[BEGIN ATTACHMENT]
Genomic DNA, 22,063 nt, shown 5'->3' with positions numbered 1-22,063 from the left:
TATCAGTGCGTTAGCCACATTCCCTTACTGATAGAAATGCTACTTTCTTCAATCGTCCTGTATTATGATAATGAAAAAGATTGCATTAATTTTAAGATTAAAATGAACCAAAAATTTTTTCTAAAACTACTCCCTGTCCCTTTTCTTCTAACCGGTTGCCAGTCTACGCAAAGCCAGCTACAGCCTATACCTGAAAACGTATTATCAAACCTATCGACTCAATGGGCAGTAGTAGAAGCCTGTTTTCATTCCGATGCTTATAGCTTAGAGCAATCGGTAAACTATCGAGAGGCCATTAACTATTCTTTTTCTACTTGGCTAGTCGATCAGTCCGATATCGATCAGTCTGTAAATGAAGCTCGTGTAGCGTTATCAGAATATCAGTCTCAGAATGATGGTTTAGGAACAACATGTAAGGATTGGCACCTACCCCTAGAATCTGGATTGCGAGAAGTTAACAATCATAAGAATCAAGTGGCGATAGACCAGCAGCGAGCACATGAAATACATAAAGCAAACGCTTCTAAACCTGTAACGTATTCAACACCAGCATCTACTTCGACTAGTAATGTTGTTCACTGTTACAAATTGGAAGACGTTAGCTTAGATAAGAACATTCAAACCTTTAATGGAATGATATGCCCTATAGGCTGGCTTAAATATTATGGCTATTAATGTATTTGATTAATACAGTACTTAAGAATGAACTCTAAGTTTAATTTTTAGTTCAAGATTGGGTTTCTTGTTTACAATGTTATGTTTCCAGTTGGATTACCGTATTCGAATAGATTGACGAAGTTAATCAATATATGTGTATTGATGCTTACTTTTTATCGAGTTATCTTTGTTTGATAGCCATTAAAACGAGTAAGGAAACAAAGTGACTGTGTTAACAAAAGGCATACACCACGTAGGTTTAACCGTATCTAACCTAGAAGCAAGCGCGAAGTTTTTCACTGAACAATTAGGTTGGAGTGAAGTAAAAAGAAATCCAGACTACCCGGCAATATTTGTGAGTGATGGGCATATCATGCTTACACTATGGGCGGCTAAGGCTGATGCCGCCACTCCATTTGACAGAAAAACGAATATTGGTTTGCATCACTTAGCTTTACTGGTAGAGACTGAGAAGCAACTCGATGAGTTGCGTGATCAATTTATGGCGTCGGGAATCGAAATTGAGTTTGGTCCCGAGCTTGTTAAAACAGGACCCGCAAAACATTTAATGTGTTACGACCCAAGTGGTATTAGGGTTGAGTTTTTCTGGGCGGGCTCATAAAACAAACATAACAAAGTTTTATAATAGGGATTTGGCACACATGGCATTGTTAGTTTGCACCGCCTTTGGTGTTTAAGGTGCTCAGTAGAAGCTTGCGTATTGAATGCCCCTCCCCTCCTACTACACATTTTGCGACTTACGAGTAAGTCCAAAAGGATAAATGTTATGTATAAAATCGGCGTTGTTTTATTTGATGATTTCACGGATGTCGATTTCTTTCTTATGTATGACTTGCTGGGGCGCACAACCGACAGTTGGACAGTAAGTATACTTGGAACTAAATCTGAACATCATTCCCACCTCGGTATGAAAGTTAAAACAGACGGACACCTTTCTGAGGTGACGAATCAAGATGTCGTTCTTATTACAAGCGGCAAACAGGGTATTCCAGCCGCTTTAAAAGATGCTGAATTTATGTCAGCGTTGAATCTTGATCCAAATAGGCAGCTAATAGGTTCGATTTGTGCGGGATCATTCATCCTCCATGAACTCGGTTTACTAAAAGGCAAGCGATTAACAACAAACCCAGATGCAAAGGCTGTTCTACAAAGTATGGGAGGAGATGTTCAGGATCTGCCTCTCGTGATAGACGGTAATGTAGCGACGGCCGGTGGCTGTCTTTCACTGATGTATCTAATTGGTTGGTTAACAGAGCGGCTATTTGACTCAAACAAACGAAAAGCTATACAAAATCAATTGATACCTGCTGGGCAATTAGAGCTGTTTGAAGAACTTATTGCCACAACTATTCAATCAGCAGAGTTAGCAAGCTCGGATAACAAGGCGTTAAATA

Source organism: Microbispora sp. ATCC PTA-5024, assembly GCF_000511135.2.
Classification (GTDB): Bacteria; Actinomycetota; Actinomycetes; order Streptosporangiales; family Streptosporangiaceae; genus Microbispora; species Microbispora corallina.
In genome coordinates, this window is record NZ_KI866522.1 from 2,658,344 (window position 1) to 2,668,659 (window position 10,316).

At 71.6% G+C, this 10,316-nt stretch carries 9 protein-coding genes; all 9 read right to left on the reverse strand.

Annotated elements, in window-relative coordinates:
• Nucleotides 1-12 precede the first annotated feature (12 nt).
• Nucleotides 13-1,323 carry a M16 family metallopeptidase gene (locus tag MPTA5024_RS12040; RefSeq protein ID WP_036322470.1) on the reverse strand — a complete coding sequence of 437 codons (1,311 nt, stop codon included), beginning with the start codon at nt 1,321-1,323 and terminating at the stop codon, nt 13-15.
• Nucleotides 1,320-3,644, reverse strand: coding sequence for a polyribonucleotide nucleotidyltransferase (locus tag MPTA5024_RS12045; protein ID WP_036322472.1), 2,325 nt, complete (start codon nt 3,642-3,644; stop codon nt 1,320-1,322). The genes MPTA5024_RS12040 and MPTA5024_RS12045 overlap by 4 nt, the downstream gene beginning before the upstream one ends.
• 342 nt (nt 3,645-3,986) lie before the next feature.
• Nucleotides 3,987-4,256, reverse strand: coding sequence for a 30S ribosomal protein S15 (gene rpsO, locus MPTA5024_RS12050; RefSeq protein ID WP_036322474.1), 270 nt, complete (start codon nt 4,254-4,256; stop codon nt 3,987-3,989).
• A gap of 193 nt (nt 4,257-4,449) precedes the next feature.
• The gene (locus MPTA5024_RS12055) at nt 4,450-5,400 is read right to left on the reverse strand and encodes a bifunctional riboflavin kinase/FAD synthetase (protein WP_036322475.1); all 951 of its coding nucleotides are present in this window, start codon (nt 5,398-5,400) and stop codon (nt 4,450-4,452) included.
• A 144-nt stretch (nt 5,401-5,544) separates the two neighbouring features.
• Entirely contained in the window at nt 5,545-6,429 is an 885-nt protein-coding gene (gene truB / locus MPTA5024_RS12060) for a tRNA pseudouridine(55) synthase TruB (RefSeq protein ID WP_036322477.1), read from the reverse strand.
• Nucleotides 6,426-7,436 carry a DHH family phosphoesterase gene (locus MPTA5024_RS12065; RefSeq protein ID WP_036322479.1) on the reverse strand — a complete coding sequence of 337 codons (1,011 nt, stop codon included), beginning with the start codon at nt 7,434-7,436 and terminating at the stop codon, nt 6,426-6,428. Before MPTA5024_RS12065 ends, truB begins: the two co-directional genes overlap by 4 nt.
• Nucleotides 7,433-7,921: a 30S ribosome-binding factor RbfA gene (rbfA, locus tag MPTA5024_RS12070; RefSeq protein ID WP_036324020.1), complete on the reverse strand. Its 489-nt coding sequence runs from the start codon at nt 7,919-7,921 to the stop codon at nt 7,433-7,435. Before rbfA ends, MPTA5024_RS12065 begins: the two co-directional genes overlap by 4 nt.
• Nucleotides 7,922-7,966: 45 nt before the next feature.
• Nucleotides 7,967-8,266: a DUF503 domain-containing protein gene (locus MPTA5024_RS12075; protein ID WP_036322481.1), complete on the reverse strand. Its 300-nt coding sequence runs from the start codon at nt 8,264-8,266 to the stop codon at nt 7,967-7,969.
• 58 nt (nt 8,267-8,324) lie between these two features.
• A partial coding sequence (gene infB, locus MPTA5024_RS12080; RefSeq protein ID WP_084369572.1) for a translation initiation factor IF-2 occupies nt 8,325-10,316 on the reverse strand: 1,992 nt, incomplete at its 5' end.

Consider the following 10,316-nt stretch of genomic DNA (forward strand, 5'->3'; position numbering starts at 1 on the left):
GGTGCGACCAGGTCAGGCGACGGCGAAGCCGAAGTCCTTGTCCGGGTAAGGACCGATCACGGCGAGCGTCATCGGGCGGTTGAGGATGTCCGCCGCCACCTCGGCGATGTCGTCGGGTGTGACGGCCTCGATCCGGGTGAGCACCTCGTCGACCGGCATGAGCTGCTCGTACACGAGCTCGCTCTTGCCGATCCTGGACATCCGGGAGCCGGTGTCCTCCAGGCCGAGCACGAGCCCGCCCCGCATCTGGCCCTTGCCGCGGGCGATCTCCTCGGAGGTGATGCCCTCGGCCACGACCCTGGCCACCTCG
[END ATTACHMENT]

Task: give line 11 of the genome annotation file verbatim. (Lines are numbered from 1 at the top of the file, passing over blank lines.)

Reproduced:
• 342 nt (nt 3,645-3,986) lie before the next feature.